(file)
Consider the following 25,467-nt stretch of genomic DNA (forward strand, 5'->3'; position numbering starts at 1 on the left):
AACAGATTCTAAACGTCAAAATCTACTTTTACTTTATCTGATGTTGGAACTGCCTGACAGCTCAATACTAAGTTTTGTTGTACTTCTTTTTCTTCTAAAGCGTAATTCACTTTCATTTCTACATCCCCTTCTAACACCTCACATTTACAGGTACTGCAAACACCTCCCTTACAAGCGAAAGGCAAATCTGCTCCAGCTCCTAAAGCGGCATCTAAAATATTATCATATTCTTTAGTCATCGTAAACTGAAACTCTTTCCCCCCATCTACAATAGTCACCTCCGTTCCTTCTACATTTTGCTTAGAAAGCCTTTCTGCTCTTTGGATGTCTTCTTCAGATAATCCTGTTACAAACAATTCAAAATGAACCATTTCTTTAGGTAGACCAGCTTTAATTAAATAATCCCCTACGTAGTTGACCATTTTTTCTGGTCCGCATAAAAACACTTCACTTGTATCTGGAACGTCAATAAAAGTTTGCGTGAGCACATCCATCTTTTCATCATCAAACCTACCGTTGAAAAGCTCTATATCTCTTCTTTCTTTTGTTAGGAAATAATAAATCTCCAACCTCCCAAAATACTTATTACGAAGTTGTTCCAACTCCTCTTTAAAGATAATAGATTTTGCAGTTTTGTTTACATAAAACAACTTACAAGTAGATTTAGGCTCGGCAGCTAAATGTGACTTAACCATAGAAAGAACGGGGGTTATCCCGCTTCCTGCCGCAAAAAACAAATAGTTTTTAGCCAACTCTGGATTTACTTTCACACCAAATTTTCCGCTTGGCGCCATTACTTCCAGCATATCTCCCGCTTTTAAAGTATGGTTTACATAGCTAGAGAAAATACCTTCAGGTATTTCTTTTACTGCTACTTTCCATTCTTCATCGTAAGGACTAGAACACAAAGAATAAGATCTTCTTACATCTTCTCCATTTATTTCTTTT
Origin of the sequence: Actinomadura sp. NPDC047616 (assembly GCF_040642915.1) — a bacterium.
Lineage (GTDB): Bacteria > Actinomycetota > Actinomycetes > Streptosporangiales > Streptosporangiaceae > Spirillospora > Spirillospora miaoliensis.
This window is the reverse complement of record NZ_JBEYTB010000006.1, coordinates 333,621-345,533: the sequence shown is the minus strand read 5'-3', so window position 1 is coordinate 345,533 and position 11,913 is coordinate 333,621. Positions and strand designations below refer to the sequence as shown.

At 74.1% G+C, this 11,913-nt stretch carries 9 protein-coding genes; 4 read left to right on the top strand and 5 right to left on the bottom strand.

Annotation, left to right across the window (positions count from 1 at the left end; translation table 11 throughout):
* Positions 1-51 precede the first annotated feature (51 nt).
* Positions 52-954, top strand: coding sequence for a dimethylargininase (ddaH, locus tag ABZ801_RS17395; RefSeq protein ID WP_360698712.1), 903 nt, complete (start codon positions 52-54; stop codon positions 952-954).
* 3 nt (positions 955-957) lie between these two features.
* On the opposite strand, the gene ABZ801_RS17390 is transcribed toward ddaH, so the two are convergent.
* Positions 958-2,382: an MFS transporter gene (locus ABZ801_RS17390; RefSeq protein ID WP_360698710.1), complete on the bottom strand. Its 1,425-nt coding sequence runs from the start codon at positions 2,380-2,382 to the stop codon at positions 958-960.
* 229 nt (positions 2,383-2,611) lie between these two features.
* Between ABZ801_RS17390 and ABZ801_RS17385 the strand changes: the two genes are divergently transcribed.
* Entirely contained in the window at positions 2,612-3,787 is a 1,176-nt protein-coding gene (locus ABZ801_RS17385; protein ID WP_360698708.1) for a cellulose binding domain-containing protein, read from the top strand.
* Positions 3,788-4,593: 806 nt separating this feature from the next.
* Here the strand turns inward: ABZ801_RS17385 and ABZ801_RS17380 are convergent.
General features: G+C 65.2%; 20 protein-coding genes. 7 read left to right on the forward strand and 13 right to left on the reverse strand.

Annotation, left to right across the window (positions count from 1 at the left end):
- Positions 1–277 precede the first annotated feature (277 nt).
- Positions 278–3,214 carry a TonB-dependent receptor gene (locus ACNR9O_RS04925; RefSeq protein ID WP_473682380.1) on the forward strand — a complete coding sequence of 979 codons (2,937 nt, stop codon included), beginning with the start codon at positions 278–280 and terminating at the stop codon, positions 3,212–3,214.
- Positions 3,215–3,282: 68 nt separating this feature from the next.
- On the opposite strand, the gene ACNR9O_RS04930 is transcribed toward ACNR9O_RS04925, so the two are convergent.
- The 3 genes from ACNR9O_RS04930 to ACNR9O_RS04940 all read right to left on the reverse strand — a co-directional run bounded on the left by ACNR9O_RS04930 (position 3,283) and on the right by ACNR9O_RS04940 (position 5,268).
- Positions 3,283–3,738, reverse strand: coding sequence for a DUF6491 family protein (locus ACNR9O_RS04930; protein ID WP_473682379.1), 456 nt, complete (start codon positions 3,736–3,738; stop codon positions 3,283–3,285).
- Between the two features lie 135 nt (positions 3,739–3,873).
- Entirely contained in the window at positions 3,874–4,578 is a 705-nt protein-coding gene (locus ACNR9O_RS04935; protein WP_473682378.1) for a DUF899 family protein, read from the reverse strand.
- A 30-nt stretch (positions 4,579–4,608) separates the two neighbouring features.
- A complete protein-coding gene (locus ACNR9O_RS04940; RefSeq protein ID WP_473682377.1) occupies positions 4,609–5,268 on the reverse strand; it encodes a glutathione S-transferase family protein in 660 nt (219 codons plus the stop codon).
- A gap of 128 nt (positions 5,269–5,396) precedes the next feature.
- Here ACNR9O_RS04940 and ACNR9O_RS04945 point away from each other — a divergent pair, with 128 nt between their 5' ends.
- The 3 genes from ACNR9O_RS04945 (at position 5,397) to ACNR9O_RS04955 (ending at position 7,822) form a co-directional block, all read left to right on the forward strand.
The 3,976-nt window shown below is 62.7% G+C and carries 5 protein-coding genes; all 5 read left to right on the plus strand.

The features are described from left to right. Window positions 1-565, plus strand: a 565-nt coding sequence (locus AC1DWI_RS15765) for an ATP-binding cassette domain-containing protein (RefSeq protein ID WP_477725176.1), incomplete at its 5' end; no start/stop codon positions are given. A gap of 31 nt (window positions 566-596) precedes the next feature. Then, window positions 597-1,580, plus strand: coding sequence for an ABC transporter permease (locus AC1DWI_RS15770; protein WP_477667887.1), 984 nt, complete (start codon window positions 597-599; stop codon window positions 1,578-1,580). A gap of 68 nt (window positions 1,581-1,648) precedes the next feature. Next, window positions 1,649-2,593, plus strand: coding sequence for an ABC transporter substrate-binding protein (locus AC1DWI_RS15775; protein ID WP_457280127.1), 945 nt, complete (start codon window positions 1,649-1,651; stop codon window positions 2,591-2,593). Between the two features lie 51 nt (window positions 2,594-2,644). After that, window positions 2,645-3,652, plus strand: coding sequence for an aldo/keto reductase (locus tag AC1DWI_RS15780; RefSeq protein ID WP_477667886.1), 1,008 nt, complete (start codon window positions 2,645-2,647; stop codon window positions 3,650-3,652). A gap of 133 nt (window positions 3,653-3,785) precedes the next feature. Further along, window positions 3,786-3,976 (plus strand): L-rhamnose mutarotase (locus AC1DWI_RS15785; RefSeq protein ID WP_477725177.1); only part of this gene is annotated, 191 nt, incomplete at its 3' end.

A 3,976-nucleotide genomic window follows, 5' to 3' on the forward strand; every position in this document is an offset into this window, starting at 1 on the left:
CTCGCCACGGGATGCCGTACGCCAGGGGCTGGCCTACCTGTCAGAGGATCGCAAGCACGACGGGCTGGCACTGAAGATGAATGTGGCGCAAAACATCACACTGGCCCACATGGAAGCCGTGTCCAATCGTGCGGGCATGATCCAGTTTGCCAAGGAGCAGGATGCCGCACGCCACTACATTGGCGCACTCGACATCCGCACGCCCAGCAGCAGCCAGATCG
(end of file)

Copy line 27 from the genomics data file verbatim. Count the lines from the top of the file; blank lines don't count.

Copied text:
- Entirely contained in the window at positions 3,874–4,578 is a 705-nt protein-coding gene (locus ACNR9O_RS04935; protein WP_473682378.1) for a DUF899 family protein, read from the reverse strand.